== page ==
The Best Time to Visit Jodhpur, India

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Updated: February 3, 2020

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When is the Best Time to Visit Jodhpur?

The best time to visit Jodhpur is October to March, except during Christmas and New Year’s. Temperatures range between 10°C and 34°C, and it’s dry and cool. December to February see the highest airfares and room rates, so advance booking is advisable.

Illuminated fort on a rocky hilltop at dusk

Mehrangarh Fort illuminated at twilight in Jodhpur, India. The best time to visit Jodhpur is October to March.

  • Best Time for Sightseeing: The climate is affected by Jodhpur’s position in the desert, so it can be extremely hot or cold, but the city doesn’t suffer from the sort of smog found in Delhi, fog that obstructs the Taj Mahal at Agra, or monsoons that flood Mumbai. Temperatures can rise to 40°C in April, May, and June. Rains fall between June and September. So, the ideal time for sightseeing is the dry and cooler months of October to March, but, if possible, avoid the peak period around Christmas and New Year.
  • Best Time for Weather: October to March is when rain is negligible and the days are mild, even cool, and often quite chilly at night, so come prepared. During the rest of the year, it’s either too wet or hot and made worse by the desert winds and dust storms.
  • Best Time for Honeymoons: The drier and cooler months between November and March are ideal for exploring the city and state, but Christmas/New Year is busy.
  • Best Time for National Parks: October to April are the driest and coolest. Many national parks close during the wet season (especially July and August).
  • Best Time for Nightlife: October to April. There isn’t a great choice of things to do after dark, but visiting a rooftop cafe near the fort will obviously be best when it’s dry.
  • Best Time for Saving Money: May to September. Jodhpur is a popular destination, when rates and airfares rocket during the drier and cooler months and over Christmas/New Year, especially.

Jodhpur Travel Seasons

  • High Season (December to February): The endless mild and dry days, which can turn chilly at night, understandably attract far more tourists than the hot and wet ones. Over the peak time from mid-December to mid-January, booking accommodations and train/plane tickets well before arrival is absolutely essential.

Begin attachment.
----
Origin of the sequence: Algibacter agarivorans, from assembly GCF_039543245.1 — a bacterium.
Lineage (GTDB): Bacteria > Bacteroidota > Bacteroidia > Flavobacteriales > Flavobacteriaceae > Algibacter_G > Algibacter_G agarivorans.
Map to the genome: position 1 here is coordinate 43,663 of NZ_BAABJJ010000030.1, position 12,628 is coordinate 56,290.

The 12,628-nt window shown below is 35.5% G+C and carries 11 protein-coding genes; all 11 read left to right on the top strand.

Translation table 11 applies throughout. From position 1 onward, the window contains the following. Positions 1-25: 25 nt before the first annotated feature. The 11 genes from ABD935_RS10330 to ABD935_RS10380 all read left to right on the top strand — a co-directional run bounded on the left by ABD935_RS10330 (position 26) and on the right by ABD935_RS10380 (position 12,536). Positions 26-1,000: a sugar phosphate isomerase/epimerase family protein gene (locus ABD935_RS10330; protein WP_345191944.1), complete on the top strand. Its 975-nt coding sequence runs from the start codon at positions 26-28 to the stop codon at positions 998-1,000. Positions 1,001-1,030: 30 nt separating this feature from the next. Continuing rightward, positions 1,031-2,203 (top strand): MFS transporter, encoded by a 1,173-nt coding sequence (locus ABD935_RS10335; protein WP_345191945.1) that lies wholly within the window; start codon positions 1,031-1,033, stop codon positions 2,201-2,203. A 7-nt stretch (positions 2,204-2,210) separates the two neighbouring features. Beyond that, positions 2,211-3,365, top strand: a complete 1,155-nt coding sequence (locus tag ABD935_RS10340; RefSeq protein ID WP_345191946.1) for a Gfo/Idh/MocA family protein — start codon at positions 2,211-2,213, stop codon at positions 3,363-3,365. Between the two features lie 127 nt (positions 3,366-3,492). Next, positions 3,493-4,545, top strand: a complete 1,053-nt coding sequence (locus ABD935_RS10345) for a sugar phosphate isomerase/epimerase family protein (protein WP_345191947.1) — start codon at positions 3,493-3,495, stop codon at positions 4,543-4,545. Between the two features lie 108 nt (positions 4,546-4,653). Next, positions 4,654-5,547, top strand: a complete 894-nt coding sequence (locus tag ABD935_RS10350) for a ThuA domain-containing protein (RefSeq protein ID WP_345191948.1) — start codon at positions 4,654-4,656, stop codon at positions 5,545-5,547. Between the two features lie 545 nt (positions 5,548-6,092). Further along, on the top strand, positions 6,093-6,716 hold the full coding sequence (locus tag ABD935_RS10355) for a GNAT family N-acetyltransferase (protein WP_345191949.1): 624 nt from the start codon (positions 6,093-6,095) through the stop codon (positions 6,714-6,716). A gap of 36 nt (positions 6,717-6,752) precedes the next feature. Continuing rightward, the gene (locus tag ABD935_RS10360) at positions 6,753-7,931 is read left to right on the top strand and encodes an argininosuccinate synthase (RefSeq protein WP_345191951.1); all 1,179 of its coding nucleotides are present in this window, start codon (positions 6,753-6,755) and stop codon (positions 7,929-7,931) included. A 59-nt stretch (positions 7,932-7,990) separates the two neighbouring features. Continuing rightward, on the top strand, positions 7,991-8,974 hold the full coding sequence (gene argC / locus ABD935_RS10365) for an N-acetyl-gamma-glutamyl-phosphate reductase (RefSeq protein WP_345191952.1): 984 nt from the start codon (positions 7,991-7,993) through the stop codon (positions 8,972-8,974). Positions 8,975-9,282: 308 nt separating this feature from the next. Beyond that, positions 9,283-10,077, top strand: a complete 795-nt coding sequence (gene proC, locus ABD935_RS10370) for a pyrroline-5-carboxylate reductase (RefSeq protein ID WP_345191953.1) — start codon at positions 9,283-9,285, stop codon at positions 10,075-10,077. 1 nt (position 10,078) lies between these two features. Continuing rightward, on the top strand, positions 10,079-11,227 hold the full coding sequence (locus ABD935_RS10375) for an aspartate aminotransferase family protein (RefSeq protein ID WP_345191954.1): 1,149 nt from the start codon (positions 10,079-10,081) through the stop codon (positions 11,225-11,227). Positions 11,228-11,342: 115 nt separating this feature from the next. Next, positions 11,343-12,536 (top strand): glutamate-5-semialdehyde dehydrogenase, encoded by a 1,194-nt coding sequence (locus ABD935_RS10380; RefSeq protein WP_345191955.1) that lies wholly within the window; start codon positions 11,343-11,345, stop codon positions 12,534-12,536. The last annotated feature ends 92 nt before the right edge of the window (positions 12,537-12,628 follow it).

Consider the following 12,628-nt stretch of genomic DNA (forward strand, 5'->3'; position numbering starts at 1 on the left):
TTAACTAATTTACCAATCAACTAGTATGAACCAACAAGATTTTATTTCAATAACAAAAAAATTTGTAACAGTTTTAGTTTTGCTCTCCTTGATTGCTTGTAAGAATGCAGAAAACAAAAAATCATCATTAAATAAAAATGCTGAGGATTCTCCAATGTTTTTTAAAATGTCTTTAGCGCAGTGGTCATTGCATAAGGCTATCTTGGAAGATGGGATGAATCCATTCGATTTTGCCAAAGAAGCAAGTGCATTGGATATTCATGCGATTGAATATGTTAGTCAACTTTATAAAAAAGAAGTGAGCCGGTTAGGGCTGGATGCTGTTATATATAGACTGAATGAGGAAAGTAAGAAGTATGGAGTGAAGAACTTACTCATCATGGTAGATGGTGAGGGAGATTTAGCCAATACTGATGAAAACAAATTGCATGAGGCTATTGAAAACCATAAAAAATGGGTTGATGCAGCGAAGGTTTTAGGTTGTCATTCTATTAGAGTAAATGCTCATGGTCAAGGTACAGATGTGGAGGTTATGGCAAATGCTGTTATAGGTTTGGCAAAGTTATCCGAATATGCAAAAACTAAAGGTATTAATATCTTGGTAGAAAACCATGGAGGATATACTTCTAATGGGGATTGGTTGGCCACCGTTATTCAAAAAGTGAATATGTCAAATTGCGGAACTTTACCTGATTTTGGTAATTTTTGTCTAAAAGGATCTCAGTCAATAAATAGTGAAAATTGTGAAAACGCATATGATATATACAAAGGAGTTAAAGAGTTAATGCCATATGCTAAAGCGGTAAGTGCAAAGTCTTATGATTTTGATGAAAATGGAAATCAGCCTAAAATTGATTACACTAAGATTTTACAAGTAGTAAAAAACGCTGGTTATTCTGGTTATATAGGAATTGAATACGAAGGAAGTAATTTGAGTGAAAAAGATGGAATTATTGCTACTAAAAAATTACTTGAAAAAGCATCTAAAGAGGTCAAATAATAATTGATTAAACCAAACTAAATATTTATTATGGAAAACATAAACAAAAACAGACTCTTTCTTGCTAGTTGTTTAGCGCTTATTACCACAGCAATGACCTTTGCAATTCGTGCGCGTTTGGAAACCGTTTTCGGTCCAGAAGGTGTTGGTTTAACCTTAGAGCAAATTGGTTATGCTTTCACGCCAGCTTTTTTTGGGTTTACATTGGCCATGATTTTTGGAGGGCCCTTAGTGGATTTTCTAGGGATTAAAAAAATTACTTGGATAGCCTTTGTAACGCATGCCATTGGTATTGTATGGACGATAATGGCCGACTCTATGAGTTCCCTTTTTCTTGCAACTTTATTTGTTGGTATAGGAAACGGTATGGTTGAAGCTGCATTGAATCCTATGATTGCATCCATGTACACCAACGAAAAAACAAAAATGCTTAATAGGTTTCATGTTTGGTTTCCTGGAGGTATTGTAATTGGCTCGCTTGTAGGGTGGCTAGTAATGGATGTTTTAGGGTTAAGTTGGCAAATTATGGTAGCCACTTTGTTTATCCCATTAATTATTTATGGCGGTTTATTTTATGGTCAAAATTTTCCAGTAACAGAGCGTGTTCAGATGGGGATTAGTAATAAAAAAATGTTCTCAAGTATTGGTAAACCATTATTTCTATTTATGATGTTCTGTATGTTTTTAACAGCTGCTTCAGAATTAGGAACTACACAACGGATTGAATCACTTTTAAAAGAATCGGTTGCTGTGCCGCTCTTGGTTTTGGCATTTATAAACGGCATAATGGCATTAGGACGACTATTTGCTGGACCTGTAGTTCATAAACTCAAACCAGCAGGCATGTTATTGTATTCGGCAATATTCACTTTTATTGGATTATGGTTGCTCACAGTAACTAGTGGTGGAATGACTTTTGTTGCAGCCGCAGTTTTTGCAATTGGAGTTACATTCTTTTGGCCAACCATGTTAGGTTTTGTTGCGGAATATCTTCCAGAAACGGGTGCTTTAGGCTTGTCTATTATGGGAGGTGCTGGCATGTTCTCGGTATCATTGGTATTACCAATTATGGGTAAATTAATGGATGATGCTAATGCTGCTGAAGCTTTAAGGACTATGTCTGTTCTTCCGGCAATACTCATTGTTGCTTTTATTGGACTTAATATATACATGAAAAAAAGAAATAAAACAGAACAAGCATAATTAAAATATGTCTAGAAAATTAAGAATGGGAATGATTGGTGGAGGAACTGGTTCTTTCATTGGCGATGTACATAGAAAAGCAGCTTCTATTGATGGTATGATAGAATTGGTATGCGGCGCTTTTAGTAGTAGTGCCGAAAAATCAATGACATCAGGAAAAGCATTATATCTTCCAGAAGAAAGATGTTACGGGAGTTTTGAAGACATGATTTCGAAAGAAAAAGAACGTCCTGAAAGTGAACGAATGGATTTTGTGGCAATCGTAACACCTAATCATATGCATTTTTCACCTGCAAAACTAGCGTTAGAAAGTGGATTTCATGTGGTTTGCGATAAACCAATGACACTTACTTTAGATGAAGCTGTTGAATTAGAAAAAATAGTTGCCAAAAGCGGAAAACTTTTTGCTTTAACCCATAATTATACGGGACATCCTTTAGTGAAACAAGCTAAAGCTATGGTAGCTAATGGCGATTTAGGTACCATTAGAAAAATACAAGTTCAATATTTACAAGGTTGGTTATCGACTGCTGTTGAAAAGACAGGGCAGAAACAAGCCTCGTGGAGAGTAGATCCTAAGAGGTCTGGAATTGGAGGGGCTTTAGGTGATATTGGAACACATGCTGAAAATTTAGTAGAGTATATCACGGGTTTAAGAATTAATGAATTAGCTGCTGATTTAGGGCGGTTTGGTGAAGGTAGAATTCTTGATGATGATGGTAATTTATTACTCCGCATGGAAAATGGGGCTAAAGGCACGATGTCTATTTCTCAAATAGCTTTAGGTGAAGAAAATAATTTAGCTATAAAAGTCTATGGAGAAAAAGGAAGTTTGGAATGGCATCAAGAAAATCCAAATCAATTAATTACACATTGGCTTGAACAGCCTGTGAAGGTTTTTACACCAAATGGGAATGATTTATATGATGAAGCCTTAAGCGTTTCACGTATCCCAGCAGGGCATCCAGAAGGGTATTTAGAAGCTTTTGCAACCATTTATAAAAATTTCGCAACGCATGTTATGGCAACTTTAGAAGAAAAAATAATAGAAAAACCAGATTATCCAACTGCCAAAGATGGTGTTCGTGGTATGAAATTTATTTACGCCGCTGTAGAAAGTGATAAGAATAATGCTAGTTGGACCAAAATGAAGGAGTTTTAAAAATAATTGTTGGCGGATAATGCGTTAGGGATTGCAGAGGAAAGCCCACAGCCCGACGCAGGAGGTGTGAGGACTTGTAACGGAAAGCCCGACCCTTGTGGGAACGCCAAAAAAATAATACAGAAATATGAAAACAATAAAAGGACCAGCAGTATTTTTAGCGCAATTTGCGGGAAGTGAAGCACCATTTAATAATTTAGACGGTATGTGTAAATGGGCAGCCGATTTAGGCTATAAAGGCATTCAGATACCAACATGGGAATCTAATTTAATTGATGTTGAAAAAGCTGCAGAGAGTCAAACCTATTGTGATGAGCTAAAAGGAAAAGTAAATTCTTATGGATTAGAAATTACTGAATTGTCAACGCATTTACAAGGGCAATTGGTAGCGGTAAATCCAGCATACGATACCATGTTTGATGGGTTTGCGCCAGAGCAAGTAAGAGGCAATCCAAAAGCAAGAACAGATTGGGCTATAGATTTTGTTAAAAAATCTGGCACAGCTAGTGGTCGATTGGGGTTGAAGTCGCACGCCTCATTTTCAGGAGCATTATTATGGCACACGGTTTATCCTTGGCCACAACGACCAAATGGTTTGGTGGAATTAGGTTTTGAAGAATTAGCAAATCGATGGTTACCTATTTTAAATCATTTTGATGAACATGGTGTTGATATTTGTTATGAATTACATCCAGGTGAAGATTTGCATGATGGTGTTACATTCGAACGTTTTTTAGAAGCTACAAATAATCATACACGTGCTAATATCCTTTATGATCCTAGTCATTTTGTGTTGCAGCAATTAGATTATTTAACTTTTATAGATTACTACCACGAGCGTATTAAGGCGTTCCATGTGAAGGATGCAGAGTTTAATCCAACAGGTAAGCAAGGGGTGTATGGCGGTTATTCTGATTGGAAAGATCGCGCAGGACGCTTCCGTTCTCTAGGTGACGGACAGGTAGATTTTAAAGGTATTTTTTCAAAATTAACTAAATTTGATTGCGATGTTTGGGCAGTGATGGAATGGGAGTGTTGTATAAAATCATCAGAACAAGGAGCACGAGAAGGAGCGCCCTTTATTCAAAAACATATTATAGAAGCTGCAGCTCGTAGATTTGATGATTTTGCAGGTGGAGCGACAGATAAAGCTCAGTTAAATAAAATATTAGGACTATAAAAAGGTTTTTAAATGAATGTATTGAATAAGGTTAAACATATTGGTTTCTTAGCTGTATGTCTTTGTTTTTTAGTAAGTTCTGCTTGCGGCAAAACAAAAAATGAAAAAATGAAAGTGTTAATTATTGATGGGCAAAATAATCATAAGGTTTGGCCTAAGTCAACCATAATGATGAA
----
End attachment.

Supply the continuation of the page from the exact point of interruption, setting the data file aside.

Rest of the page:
• Shoulder Season (March, October, and November): This avoids: (1) the hot season, when the desert winds, dust storms, and scorching temperatures can be really unpleasant; (2) the wet season; and (3) the 2-3 weeks around the Christmas/New Year period. During these months, the days are still pleasant, if a little warm and humid (even at night), and there may be some lingering rain in early October. Also, fewer tourists – and, therefore, lower hotel rates – make this the most comfortable time for traveling.
  • Low Season (April to September): During the extreme heat in April, May, and June, average temperatures can top 40°C, which are compounded by the warm nights, desert winds, and occasional dust storms. The heat recedes a little during the wet season, which peaks in July and August. By late September, the rain has mostly stopped, leaving the streets clean and gardens lush, but water-logging is common and can disrupt travel plans.

Jodhpur Weather by Month

  • Jodhpur Weather in January: Popular time for festivals, markets, and weddings during day after day of dry and pleasant weather: about 26°C on average. After dark, it can get very cold, quickly plunging to as little as 10°C. This is also the peak season, especially around Christmas/New Year.
  • Jodhpur Weather in February: The cool and dry winter continues, with almost zero rain. Slightly warmer during the day and overnight than the previous month, so it’s still ideal for travel – especially because of the numerous festivals and outdoor attractions, and substantial decrease in tourist numbers compared to January.
  • Jodhpur Weather in March: Final month of ideal traveling conditions before the extreme heat and rain dominate. The days are now noticeably warmer, averaging about 34°C, and the nights are mild, rather than cold. Still, plenty to see across the city and state, and a marked reduction in tourist crowds (and hotel rates).
  • Jodhpur Weather in April: As daytime temperatures start rising to the mid to high-30°C, so, too, do the overnight averages (23°C) and humidity. Still very little rain, and almost none for the past 6 months, so everything is incredibly dry and dusty. The uncomfortable weather is made worse by hot winds and dust storms from the desert and occasional dry thunderstorms, especially later in the month.
  • Jodhpur Weather in May: Average temperatures quickly rise to 40°C, the highest for the year, and the humidity becomes more apparent, so traveling is particularly uncomfortable. Not unusual for dry lightning storms on the horizon as the wet season looms, and with overnight averages of about 27°C, most locals by now are lethargic. Some tourist businesses (including national parks) may close until September/October.